You’ll feel better in the morning: Sleep deprivation disconnects the emotional brain January 27, 2008Posted by Johan in Emotion, Neuroscience, Sleep.
Disturbed sleep patterns feature in a range of psychiatric disorders, many of which fall under the DSM’s mood disorder category. A recent paper by Yoo et al (2007) suggests that sleep deprivation itself can produce abnormal affective processing. In other words, sleep disturbances may be a cause as well as a symptom in conditions such as depression.
Yoo et al (2007) approached this issue with fMRI. Brain scans were taken of one participant group who had been sleep deprived for 35 hours, and one group who had slept normally. The participants viewed emotional pictures from a standardised set (the international affective picture system), which varied gradually in valence from neutral to aversive.
Yoo et al approached the imaging analysis with a few theoretical notions, which formed the basis of the brain areas that they investigated more closely. First, the amygdala is believed to mediate the emotional response to the aversive pictures, and secondly, it is argued that responding in the amygdala is mediated by an inhibitory projection from medial prefrontal cortex (a frequently invoked projection – see this related post).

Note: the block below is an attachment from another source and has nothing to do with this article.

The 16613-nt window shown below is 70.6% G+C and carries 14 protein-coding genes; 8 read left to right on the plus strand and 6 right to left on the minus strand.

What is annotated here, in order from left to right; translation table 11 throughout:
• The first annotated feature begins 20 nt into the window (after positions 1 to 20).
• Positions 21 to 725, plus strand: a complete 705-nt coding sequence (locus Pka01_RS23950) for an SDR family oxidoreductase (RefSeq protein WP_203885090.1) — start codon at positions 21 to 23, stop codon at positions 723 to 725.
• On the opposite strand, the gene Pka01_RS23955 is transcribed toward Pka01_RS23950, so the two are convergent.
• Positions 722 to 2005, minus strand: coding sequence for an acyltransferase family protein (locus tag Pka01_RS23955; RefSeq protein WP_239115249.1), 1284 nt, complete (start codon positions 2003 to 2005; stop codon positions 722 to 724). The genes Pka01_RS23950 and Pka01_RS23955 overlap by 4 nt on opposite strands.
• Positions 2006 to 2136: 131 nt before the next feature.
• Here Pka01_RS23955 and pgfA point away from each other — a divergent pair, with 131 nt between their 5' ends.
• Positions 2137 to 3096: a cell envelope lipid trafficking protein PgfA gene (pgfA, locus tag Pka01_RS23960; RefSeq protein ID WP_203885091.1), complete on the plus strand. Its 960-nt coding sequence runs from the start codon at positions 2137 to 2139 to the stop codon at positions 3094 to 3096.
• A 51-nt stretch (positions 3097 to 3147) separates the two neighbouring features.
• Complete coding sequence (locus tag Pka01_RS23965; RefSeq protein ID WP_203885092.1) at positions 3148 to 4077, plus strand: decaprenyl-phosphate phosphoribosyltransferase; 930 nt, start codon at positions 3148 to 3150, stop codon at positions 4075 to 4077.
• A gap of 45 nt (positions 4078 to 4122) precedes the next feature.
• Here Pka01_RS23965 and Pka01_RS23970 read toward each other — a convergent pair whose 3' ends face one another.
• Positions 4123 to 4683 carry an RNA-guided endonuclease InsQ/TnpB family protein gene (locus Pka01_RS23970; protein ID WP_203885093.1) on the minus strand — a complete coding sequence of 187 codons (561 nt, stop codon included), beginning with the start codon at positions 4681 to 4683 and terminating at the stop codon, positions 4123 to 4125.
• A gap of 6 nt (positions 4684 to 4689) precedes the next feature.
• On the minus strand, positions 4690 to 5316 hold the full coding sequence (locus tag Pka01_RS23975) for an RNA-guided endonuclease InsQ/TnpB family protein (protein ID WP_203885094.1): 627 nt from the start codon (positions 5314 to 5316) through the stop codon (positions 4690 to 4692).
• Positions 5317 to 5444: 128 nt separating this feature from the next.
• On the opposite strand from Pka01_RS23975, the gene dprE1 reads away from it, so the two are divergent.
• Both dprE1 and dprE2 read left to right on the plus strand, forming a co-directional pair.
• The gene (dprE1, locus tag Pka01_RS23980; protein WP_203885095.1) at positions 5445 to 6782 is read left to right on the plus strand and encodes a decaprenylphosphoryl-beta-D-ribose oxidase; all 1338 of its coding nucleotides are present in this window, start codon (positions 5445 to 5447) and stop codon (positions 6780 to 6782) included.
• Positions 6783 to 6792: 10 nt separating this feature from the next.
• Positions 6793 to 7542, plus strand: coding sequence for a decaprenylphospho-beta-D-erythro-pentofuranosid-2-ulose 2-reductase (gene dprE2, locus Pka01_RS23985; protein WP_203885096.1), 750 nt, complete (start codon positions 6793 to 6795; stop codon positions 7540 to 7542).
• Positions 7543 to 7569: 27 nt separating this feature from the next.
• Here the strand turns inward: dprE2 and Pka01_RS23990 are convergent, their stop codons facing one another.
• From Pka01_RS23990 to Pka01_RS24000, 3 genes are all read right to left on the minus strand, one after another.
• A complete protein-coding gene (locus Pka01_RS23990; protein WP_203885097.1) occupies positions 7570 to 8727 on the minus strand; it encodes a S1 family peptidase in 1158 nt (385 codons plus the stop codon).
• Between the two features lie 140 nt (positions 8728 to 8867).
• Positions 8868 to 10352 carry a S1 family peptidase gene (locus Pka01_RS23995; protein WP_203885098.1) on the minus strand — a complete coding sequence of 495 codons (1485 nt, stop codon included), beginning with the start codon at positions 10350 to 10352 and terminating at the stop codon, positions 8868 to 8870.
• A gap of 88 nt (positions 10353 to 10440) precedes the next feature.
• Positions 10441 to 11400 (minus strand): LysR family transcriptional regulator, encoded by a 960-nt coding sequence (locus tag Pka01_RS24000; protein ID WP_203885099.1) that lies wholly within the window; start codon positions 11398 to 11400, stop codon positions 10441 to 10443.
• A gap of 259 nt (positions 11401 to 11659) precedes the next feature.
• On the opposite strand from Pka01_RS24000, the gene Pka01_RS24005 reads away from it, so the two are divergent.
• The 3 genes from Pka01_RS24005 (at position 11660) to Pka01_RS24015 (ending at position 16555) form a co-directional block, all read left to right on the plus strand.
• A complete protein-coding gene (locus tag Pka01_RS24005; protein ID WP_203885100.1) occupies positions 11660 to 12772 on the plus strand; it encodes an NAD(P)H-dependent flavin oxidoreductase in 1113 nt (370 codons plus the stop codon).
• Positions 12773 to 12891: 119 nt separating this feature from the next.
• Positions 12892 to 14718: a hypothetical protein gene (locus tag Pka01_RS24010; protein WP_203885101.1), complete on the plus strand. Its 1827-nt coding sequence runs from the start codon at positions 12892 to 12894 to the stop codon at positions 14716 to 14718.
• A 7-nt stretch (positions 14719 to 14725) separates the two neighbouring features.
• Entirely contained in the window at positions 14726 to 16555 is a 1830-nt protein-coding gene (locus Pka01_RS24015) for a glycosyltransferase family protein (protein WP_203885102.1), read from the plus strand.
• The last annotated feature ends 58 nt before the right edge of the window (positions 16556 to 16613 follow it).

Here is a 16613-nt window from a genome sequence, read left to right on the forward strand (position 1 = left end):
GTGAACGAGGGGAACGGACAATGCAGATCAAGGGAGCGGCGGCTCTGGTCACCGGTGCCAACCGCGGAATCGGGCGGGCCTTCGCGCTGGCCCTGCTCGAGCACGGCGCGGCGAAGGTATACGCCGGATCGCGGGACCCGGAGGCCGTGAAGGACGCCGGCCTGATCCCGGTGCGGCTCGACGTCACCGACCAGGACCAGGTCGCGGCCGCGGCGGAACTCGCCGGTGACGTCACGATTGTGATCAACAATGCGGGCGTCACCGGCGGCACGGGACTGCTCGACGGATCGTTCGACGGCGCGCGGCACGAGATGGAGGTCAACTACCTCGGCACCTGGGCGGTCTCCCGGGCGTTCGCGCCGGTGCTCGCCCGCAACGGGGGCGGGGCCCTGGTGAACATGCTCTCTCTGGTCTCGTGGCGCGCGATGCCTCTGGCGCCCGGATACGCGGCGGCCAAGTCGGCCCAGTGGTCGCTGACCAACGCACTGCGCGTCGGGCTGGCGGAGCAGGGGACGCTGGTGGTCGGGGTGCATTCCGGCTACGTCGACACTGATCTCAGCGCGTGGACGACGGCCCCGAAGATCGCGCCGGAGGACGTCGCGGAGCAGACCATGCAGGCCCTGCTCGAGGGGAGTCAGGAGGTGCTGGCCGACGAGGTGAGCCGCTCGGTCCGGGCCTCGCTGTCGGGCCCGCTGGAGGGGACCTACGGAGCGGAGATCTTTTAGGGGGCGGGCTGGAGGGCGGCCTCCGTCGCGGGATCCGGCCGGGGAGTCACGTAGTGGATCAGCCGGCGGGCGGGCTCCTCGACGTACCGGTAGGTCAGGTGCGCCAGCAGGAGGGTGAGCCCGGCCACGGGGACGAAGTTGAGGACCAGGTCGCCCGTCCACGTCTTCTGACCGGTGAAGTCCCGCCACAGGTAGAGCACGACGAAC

To address the first issue, Yoo et al compared the amygdala response to the aversive pictures in the two groups. The amygdala was more activated bilaterally in the sleep-deprived group, and furthermore, a larger volume of amygdala was activated in this group as the figure at the top of this post shows. Note that the neutral pictures elicited no greater amygdala responses in the sleep-deprived group, so this is a case of greater amygdala re-activity, rather than an increase in baseline responding.
The role of medial prefrontal cortex in mediating the amygdala reactivity was investigated by measuring the regions that showed functional connectivity with the amygdala during the task. The method isn’t straightforward, but essentially it’s based on taking the activity in the amygdala voxels, and assessing which other brain regions show responses that covary. The results are given as a contrast between the two groups.
As the yellow bits in the figure show, the sleep control group displayed stronger amygdala-prefrontal connectivity than the sleep-deprived group. Conversely, the amygdala had stronger connectivity with various regions of the brainstem in the sleep deprived group compared to the sleep control group.
So to re-cap: sleep-deprived participants showed larger amygdala responses, and their amygdalas showed weaker functional connectivity with medial prefrontal cortex. This finding does not prove that the greater amygdala response in the sleep-deprived group was caused by the weakened connectivity with medial prefrontal cortex, but it is certainly consistent with that notion. Yoo et al suggest that sleep acts as a kind of reset of brain reactivity, to ensure that emotional challenges can be met appropriately. But why is such a reset necessary in the first place? Why is the regulatory influence of medial prefrontal cortex weakened by sleep deprivation? The role of sleep in affect is only beginning to be understood.
Yoo, S-S., Gujar, N., Hu, P., Jolesz, F.A., & Walker, M.P. (2007). The human emotional brain without sleep – a prefrontal amygdala disconnect. Current Biology, 17, 877-878.